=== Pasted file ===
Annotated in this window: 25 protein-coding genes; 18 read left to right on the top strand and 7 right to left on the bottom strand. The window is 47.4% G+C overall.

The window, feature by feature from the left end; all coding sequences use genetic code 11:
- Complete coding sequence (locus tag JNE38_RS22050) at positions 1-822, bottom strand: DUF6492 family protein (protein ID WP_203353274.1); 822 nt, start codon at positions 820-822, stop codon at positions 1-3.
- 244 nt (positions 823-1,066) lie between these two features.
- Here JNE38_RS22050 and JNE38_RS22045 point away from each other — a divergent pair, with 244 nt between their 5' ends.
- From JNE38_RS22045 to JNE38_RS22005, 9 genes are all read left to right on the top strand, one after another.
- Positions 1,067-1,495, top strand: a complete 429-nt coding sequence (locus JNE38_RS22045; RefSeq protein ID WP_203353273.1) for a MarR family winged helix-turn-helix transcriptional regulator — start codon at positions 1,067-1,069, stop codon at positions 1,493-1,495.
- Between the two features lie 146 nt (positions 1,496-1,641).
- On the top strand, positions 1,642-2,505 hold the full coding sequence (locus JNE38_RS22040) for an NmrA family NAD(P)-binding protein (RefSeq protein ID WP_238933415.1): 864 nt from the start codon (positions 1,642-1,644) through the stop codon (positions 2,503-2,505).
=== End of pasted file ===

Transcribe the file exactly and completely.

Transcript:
Annotated in this window: 25 protein-coding genes; 18 read left to right on the top strand and 7 right to left on the bottom strand. The window is 47.4% G+C overall.

The window, feature by feature from the left end; all coding sequences use genetic code 11:
- Complete coding sequence (locus tag JNE38_RS22050) at positions 1-822, bottom strand: DUF6492 family protein (protein ID WP_203353274.1); 822 nt, start codon at positions 820-822, stop codon at positions 1-3.
- 244 nt (positions 823-1,066) lie between these two features.
- Here JNE38_RS22050 and JNE38_RS22045 point away from each other — a divergent pair, with 244 nt between their 5' ends.
- From JNE38_RS22045 to JNE38_RS22005, 9 genes are all read left to right on the top strand, one after another.
- Positions 1,067-1,495, top strand: a complete 429-nt coding sequence (locus JNE38_RS22045; RefSeq protein ID WP_203353273.1) for a MarR family winged helix-turn-helix transcriptional regulator — start codon at positions 1,067-1,069, stop codon at positions 1,493-1,495.
- Between the two features lie 146 nt (positions 1,496-1,641).
- On the top strand, positions 1,642-2,505 hold the full coding sequence (locus JNE38_RS22040) for an NmrA family NAD(P)-binding protein (RefSeq protein ID WP_238933415.1): 864 nt from the start codon (positions 1,642-1,644) through the stop codon (positions 2,503-2,505).